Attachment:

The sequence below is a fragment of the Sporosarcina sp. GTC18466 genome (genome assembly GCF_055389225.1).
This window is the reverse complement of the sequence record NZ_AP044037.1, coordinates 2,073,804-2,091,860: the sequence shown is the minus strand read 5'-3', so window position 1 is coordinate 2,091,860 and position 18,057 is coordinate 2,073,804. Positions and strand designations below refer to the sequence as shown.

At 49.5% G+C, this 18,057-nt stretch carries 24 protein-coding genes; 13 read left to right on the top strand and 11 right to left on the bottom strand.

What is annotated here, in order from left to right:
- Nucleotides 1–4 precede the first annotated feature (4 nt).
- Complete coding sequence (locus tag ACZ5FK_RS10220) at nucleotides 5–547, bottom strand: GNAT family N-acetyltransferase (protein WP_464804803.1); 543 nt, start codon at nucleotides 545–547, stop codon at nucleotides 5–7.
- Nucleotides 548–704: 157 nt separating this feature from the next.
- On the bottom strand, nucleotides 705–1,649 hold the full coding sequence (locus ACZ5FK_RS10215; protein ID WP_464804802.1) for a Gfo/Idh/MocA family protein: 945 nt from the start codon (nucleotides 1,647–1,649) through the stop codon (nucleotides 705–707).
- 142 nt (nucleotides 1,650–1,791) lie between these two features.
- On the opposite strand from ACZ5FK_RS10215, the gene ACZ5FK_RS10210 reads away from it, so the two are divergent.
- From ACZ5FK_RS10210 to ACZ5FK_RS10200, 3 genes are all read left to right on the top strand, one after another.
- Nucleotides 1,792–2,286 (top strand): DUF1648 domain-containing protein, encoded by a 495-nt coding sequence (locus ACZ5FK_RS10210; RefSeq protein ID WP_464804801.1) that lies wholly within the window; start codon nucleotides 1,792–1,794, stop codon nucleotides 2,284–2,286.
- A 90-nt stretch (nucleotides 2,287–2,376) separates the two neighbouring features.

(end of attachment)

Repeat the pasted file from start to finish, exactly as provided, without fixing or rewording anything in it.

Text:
The sequence below is a fragment of the Sporosarcina sp. GTC18466 genome (genome assembly GCF_055389225.1).
This window is the reverse complement of the sequence record NZ_AP044037.1, coordinates 2,073,804-2,091,860: the sequence shown is the minus strand read 5'-3', so window position 1 is coordinate 2,091,860 and position 18,057 is coordinate 2,073,804. Positions and strand designations below refer to the sequence as shown.

At 49.5% G+C, this 18,057-nt stretch carries 24 protein-coding genes; 13 read left to right on the top strand and 11 right to left on the bottom strand.

What is annotated here, in order from left to right:
- Nucleotides 1–4 precede the first annotated feature (4 nt).
- Complete coding sequence (locus tag ACZ5FK_RS10220) at nucleotides 5–547, bottom strand: GNAT family N-acetyltransferase (protein WP_464804803.1); 543 nt, start codon at nucleotides 545–547, stop codon at nucleotides 5–7.
- Nucleotides 548–704: 157 nt separating this feature from the next.
- On the bottom strand, nucleotides 705–1,649 hold the full coding sequence (locus ACZ5FK_RS10215; protein ID WP_464804802.1) for a Gfo/Idh/MocA family protein: 945 nt from the start codon (nucleotides 1,647–1,649) through the stop codon (nucleotides 705–707).
- 142 nt (nucleotides 1,650–1,791) lie between these two features.
- On the opposite strand from ACZ5FK_RS10215, the gene ACZ5FK_RS10210 reads away from it, so the two are divergent.
- From ACZ5FK_RS10210 to ACZ5FK_RS10200, 3 genes are all read left to right on the top strand, one after another.
- Nucleotides 1,792–2,286 (top strand): DUF1648 domain-containing protein, encoded by a 495-nt coding sequence (locus ACZ5FK_RS10210; RefSeq protein ID WP_464804801.1) that lies wholly within the window; start codon nucleotides 1,792–1,794, stop codon nucleotides 2,284–2,286.
- A 90-nt stretch (nucleotides 2,287–2,376) separates the two neighbouring features.